Published: Jan 1959
| ||Format||Pages||Price|| |
|PDF (248K)||13||$25||  ADD TO CART|
|Complete Source PDF (1.4M)||65||$55||  ADD TO CART|
Instruments employed for the continuous evaluation of air-borne particulate contaminants in the atmosphere by filtration through paper or other fibrous media are of two main classes. In one class a large measured volume of air is passed through a fibrous filter and the aerosols deposited over a definite time period, usually 24 hr, are collected in sufficient quantity for the determination of mass concentration and for subsequent chemical or spectrographic analysis. In the second class, the air sample is filtered through a paper tape over a time cycle of 1 hr or longer. The aerosols are deposited on the paper in a series of circular spots of constant area, and the degree of darkening or soiling of the surface is evaluated by light transmission or reflectance.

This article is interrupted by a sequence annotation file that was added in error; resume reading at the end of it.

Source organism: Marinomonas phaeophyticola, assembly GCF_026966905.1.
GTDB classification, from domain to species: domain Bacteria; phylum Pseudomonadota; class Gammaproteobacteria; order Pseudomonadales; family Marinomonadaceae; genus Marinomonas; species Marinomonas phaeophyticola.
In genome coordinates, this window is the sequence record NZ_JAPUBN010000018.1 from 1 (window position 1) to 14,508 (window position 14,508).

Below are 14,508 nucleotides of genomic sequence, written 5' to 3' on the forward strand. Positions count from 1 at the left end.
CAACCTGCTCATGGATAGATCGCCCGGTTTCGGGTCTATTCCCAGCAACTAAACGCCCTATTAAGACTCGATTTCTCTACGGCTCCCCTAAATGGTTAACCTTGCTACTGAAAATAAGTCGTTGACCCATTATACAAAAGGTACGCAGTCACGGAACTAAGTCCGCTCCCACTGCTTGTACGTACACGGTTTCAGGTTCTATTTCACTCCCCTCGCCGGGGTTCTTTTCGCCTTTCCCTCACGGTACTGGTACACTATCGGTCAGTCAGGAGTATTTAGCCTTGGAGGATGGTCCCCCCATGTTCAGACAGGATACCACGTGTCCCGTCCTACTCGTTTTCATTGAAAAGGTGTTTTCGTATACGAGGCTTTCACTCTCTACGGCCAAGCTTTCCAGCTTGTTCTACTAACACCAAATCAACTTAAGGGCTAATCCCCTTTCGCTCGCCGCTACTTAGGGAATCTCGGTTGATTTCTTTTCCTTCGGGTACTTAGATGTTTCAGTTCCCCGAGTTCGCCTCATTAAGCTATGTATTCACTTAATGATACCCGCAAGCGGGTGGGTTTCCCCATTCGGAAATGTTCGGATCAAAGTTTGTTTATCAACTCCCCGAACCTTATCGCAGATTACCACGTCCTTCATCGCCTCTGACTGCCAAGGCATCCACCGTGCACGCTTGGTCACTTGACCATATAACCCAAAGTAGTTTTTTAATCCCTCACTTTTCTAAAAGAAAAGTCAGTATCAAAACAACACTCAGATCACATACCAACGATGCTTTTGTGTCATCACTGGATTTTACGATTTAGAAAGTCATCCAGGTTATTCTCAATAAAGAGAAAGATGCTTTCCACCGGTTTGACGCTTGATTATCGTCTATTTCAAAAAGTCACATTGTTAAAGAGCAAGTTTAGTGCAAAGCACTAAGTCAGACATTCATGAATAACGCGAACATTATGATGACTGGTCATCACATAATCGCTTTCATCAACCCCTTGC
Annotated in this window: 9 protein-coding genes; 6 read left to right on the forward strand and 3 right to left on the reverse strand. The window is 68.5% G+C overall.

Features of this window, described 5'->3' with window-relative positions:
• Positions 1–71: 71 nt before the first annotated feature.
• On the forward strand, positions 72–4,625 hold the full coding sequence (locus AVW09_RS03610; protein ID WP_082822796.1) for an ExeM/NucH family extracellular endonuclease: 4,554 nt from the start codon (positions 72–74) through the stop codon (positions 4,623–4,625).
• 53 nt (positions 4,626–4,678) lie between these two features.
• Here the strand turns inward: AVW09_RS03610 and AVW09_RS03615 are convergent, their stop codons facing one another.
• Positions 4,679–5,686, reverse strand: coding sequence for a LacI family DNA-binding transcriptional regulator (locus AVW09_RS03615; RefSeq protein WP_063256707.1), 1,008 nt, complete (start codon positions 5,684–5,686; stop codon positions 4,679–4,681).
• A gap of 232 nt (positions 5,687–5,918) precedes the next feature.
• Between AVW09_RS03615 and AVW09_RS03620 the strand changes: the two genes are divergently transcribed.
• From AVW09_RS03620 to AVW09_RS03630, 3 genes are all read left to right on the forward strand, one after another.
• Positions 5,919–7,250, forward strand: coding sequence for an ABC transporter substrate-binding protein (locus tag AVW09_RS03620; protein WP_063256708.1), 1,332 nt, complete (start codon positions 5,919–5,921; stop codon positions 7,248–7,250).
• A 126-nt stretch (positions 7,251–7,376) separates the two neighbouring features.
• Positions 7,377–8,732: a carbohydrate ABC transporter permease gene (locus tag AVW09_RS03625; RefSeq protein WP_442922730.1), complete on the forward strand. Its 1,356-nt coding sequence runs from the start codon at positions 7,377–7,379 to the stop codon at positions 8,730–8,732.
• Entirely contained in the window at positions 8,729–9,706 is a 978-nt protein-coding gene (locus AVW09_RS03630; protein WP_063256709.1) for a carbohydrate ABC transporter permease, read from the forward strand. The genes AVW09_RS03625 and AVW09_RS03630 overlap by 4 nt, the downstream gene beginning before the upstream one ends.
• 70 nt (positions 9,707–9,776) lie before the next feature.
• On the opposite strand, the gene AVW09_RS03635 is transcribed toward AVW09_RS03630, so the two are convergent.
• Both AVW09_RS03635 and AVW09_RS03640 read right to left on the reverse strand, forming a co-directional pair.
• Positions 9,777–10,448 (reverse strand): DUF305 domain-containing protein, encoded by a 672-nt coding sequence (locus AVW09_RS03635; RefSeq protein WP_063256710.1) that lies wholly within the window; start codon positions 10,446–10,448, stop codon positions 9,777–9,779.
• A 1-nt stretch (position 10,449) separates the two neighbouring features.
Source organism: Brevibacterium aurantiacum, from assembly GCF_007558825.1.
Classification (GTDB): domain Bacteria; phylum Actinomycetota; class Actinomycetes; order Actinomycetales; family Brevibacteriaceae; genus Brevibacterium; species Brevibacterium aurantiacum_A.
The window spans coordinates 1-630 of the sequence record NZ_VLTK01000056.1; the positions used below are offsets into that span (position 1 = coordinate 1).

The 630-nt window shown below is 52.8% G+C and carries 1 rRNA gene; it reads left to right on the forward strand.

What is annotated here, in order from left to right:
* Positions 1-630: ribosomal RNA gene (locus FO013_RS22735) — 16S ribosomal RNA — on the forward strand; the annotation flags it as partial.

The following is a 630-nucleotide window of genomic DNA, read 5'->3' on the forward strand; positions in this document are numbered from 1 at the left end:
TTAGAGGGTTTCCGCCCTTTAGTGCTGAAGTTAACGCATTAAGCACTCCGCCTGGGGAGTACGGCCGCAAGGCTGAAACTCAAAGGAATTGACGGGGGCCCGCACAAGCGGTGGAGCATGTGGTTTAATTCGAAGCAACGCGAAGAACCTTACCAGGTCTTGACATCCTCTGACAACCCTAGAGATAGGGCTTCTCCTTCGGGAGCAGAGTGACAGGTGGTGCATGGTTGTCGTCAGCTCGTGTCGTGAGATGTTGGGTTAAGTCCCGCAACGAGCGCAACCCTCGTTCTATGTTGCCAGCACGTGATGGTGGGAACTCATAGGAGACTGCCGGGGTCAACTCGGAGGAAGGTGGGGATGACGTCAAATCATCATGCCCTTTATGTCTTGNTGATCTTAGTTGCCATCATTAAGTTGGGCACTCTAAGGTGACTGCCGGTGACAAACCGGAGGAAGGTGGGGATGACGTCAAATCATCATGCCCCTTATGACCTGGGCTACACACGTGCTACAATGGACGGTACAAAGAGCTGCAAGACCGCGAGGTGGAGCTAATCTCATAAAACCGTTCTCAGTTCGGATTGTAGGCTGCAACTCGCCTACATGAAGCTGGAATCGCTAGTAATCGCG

A review is presented of recent developments in this field, including a discussion of various theories which relate the absorbance of the deposit to the mass equivalent per unit volume of air. Attempts have been made to relate the absorbance to mass concentration, carbon content of the deposit, or to number and size distribution of the collected particles.
Consultant, Atmospheric Pollution Services, Ottawa,
Department of National Health and Welfare, Ottawa,